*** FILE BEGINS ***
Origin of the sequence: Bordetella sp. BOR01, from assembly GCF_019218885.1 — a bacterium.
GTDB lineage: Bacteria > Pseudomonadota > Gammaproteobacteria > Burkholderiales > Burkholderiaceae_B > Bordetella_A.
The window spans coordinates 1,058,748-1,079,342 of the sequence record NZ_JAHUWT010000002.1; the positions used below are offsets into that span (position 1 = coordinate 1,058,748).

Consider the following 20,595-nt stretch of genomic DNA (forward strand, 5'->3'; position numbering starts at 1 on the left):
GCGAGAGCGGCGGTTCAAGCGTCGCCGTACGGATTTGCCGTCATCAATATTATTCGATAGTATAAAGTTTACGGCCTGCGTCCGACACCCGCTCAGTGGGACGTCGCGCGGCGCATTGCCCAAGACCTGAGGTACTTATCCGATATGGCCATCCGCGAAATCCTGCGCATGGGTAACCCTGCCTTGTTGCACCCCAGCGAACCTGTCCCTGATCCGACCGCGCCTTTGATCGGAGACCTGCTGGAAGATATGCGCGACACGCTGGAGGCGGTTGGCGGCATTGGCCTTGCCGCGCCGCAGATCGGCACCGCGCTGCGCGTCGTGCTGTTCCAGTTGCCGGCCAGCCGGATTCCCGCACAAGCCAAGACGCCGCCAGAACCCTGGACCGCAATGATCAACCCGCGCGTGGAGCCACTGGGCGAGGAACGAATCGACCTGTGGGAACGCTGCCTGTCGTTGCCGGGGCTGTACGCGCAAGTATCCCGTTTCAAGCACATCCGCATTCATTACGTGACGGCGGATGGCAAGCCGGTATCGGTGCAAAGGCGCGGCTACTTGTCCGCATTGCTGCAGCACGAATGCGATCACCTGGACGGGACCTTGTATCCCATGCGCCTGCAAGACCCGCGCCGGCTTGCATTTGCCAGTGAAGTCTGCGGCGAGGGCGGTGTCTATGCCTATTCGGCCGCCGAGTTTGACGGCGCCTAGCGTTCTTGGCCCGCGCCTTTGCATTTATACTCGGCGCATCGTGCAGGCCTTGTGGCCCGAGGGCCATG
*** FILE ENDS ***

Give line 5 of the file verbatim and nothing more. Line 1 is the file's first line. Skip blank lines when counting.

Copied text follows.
GCGAGAGCGGCGGTTCAAGCGTCGCCGTACGGATTTGCCGTCATCAATATTATTCGATAGTATAAAGTTTACGGCCTGCGTCCGACACCCGCTCAGTGGGACGTCGCGCGGCGCATTGCCCAAGACCTGAGGTACTTATCCGATATGGCCATCCGCGAAATCCTGCGCATGGGTAACCCTGCCTTGTTGCACCCCAGCGAACCTGTCCCTGATCCGACCGCGCCTTTGATCGGAGACCTGCTGGAAGATATGCGCGACACGCTGGAGGCGGTTGGCGGCATTGGCCTTGCCGCGCCGCAGATCGGCACCGCGCTGCGCGTCGTGCTGTTCCAGTTGCCGGCCAGCCGGATTCCCGCACAAGCCAAGACGCCGCCAGAACCCTGGACCGCAATGATCAACCCGCGCGTGGAGCCACTGGGCGAGGAACGAATCGACCTGTGGGAACGCTGCCTGTCGTTGCCGGGGCTGTACGCGCAAGTATCCCGTTTCAAGCACATCCGCATTCATTACGTGACGGCGGATGGCAAGCCGGTATCGGTGCAAAGGCGCGGCTACTTGTCCGCATTGCTGCAGCACGAATGCGATCACCTGGACGGGACCTTGTATCCCATGCGCCTGCAAGACCCGCGCCGGCTTGCATTTGCCAGTGAAGTCTGCGGCGAGGGCGGTGTCTATGCCTATTCGGCCGCCGAGTTTGACGGCGCCTAGCGTTCTTGGCCCGCGCCTTTGCATTTATACTCGGCGCATCGTGCAGGCCTTGTGGCCCGAGGGCCATG